When ACTA rapporteur Kader Arif threw in the towel a couple of weeks ago my initial thought was ‘OK, this is it, the European Parliament is about to capitulate‘. You can read more about Arif’s reasons here.

I couldn’t have been more wrong.

What has subsequently happened has been one of the fastest and strongest EU-wide mobilisations of opposition ever seen. The Economist rounds up critique and u-turns in national parliaments, while public protests are due across the EU tomorrow.

Meanwhile in Brussels, the Party of European Socialists has expressed its opposition to ACTA and thrown its weight behind the protests. In the EP a new rapporteur – UK Labour MEP David Martin has been appointed and he’s tweeted a link to the PES position, although his own take remains largely unknown.

If this level of opposition is kept up there may yet be a way to prevent ACTA entering into force…

UPDATE – 1800
EP President Martin Schulz is now getting involved – on German TV this weekend about ACTA:
[blackbirdpie url=”https://twitter.com/#!/MartinSchulz/status/168027667633946624″]


  1. This morning more than 2.1 million citizens had signed the Avaaz online petition to reject ACTA.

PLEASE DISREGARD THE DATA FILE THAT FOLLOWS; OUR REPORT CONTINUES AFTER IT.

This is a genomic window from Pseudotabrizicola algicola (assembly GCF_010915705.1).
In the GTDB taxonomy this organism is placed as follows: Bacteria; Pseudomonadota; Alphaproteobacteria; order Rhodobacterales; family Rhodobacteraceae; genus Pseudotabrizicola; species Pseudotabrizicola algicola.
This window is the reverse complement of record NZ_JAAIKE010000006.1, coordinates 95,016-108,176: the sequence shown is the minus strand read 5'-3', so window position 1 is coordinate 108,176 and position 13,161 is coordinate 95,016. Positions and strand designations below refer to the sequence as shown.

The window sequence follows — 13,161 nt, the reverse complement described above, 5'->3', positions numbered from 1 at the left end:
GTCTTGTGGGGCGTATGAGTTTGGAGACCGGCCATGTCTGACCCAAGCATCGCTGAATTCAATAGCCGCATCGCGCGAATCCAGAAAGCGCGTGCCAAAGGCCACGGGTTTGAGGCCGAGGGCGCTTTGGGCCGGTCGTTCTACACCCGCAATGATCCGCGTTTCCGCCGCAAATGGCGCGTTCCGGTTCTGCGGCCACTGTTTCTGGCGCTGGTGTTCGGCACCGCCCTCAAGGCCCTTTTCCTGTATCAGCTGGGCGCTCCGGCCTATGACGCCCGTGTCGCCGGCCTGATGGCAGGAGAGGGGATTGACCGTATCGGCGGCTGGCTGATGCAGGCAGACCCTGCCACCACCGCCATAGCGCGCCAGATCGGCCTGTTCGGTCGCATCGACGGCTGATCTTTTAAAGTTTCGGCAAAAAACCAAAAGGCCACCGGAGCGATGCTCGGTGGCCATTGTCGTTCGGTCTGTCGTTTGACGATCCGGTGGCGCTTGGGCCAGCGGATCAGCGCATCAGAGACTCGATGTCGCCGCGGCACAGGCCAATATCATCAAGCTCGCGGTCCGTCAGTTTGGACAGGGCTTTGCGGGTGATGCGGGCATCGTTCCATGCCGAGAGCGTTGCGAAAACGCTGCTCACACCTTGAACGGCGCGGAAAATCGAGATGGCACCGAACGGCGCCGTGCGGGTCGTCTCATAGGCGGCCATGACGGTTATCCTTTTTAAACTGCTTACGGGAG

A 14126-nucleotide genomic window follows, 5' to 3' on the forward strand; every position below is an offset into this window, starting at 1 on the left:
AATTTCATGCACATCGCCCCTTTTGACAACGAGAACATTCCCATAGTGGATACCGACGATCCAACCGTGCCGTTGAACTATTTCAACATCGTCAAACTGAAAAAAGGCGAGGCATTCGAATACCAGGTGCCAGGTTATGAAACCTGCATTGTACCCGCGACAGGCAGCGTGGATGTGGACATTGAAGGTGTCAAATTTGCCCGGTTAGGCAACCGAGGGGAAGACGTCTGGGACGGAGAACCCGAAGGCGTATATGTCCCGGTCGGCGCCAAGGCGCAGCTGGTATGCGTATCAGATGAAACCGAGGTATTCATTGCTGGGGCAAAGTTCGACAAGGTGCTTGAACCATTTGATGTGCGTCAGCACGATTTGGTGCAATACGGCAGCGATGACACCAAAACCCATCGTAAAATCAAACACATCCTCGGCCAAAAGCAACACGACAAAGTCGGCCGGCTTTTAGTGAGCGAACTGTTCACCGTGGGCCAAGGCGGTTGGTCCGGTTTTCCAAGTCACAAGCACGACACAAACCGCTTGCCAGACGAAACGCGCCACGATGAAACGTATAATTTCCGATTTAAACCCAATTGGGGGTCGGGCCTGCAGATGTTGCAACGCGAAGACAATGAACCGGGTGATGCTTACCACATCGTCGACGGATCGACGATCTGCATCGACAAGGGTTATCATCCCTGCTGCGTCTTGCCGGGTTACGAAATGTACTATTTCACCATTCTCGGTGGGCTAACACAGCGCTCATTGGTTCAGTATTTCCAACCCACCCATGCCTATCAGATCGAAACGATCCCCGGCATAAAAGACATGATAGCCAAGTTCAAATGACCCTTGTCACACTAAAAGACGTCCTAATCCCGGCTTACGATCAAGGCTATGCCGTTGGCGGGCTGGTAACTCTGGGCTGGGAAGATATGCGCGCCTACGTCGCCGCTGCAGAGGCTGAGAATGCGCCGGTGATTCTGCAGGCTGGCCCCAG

Now following Stop ACTA Helsinki which joins Europeans in more than 200 demonstrations today.
    Perhaps EU trade commissioner Karel De Gucht is still “not impressed” by European civil society – but I am.

  2. ACTA is an agreement between national governments. It obligates them to legislate in a particular fashion. It can’t be amended by their legislatures, only accepted or rejected. It will be very expensive to amend the agreement itself, as this would basically require unanimity between the signatory states. ACTA never appeared on any election manifesto, and has been driven by lobbyists working for concentrated producer interests, using civil servants, and the executive branch of governments to negotiate the details of future legislation behind the backs of parliaments.

    For me, this makes ACTA bad, even without considering its content or effects.

    It’s also a description true of … every European directive. The EU is basically one generalised policy laundering machine.

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